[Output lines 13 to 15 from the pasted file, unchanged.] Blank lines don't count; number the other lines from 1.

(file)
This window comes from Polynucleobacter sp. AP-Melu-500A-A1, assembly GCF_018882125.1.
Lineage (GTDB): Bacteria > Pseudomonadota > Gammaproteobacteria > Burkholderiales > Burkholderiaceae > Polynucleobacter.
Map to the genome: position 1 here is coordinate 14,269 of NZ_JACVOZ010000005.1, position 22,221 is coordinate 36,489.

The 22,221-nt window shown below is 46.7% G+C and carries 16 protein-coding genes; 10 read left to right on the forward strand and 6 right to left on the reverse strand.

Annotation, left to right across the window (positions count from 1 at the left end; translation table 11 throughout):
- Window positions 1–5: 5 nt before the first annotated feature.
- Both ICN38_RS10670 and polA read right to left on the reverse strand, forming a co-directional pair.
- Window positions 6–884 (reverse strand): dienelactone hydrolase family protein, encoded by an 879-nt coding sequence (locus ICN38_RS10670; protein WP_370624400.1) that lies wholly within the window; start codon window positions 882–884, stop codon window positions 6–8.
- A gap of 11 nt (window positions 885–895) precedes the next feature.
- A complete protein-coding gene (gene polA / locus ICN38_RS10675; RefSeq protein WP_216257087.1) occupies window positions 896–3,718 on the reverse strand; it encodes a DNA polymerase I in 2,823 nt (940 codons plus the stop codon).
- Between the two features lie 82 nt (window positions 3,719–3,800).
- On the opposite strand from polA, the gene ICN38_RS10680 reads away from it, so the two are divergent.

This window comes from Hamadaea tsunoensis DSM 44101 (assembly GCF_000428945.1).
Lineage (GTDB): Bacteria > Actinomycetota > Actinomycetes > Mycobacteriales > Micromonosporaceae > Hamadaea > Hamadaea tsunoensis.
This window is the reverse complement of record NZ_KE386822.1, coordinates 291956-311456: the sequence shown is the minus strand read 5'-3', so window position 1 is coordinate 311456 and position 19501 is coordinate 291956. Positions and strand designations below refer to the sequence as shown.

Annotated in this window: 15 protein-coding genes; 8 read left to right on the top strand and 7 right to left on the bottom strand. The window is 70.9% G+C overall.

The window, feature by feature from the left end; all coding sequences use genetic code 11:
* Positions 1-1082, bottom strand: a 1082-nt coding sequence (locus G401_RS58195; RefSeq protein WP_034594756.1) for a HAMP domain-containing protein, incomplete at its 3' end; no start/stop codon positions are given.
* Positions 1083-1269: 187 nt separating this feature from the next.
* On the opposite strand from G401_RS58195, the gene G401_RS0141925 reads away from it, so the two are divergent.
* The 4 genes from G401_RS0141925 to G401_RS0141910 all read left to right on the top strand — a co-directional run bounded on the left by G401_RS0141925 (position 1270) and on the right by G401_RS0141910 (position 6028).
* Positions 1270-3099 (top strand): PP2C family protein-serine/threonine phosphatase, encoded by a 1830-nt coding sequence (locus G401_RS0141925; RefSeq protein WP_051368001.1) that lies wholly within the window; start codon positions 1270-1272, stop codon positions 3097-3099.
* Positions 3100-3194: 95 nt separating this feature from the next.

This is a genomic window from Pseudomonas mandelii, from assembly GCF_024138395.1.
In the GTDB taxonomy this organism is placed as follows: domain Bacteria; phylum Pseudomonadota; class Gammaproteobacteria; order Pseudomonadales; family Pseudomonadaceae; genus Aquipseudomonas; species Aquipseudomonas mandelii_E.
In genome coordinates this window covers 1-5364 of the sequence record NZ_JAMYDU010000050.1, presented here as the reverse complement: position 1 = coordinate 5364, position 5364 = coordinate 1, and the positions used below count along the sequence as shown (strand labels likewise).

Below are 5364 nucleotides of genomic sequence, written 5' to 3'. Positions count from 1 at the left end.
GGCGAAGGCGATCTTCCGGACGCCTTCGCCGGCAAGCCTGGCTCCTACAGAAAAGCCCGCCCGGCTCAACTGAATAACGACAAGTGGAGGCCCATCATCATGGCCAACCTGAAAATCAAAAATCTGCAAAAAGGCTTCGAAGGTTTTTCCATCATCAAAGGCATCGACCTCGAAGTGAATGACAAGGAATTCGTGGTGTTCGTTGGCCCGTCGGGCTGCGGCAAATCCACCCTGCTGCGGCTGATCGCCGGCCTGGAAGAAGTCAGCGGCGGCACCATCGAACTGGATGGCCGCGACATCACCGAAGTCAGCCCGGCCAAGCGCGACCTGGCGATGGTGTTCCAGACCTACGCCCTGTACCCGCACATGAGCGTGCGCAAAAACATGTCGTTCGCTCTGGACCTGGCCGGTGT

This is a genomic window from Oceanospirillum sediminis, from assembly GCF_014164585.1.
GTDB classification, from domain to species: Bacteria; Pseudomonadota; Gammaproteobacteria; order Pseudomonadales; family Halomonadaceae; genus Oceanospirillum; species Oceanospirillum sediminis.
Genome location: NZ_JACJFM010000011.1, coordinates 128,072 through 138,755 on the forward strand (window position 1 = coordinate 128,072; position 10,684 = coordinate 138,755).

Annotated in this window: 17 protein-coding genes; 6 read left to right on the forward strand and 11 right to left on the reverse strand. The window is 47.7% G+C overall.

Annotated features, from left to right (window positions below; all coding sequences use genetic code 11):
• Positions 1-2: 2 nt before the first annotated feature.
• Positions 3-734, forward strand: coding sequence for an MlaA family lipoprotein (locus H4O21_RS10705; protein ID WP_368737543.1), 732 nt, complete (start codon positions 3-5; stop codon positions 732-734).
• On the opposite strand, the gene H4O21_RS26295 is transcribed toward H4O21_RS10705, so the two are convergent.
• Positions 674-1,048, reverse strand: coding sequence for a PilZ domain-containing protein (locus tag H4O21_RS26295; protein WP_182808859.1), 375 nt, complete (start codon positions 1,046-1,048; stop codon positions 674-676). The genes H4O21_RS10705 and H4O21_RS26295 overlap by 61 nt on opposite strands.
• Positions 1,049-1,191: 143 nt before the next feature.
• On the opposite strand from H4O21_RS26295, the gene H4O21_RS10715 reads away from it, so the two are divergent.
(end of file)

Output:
This window comes from Hamadaea tsunoensis DSM 44101 (assembly GCF_000428945.1).
Lineage (GTDB): Bacteria > Actinomycetota > Actinomycetes > Mycobacteriales > Micromonosporaceae > Hamadaea > Hamadaea tsunoensis.
This window is the reverse complement of record NZ_KE386822.1, coordinates 291956-311456: the sequence shown is the minus strand read 5'-3', so window position 1 is coordinate 311456 and position 19501 is coordinate 291956. Positions and strand designations below refer to the sequence as shown.